The Religious Education Department at Abbey Gate College encourages pupils to discuss what belief is, gain an understanding of different religions and investigate ethical and moral issues. Key aims of the department are:
- To stimulate and maintain an interest in Religious Education.
- To develop the pupils' awareness of the relationship of modern day events to religion
- To enable pupils to have an understanding of the different religions and to help them become more tolerant members of the wider community
The curriculum covered in the Religious Education Department is as follows:
Year 7 pupils start their studies by exploring the question ‘why do we study RE?’ During the Autumn term they explore the six major religions, investigating their founders, followers, symbols and key ideas. They also look at the important concepts of truth, belief and faith by developing their understanding of the ‘ultimate questions’ in the world in which we live. To consolidate pupils’ understanding of the six major religions in the Spring and Summer terms, there is a focus on the different religions’ understanding of what ‘God’ is, where we came from and their ‘rules for living’.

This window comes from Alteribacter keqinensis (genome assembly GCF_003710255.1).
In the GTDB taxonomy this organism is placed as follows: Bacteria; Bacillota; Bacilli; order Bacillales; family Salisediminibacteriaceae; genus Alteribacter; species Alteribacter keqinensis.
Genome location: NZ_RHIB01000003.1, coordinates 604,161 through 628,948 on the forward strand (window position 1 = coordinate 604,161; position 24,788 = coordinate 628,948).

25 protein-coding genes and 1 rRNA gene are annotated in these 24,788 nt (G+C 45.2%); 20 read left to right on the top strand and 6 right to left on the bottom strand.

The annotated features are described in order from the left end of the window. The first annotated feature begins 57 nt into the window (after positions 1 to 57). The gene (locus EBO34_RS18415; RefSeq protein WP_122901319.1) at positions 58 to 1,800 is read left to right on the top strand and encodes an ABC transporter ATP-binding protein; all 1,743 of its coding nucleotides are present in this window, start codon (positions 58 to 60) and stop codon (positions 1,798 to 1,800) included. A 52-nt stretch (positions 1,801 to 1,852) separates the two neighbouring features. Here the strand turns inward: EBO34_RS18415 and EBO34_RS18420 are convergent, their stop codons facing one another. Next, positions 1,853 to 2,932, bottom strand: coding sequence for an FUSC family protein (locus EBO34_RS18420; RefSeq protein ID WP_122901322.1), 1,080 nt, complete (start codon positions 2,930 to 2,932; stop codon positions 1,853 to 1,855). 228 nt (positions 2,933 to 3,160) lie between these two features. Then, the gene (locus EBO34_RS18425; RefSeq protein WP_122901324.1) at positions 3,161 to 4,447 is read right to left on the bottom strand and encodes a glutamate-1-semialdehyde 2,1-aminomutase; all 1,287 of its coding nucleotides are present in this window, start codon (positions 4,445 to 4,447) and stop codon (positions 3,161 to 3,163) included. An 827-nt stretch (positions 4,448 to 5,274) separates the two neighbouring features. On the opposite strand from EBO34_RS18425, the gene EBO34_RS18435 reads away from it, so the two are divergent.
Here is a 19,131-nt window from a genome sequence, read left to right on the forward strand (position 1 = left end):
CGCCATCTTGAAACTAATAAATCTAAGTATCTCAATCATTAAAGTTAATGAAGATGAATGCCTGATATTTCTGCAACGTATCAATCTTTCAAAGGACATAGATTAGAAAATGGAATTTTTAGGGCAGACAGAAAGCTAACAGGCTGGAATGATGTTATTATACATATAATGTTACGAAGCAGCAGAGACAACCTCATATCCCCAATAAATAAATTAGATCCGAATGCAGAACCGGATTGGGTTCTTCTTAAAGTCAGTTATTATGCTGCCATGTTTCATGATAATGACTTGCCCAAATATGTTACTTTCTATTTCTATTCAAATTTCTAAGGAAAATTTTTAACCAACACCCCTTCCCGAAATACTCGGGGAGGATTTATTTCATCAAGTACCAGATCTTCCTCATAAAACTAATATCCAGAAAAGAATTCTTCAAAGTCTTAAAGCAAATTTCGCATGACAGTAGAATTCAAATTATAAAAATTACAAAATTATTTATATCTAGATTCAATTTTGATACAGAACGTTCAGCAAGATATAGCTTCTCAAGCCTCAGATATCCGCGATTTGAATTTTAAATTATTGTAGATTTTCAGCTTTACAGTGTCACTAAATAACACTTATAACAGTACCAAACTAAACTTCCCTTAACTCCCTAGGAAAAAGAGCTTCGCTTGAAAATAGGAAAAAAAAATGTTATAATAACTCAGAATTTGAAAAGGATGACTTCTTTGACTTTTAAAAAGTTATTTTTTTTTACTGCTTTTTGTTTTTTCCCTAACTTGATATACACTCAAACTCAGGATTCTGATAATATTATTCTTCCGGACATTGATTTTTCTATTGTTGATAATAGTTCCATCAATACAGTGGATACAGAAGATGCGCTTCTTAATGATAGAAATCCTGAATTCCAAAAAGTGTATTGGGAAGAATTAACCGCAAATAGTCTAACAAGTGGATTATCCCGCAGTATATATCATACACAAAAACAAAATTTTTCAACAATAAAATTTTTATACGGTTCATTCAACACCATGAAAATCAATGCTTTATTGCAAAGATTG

Year 8 pupils focus on the practice of worship and belief in the six major religions and how this affects the lives of their followers. Pupils also explore the religions’ responses to violence, war, suffering and prejudice, asking whether evil exists in the world and, if so, discussing whether we can reconcile this with a belief in a ‘God’. Key figures from throughout history, such as Martin Luther King, Malcolm X, Gandhi and the Dalai Lama, are also included in the Year 8 curriculum.
Pupils build on prior knowledge of the main religions in Britain. They consider the arguments to prove that God exists and explore religious change over time, adaptations of religion to civilising society and altering interpretations of religious context. Attitudes towards moral and ethical questions, such as ‘when are the beginning and end of life?’ or ‘is it ever right to kill?’ are considered. Conflict and terrorism are explored in the religious context, as well as media interpretations of religion.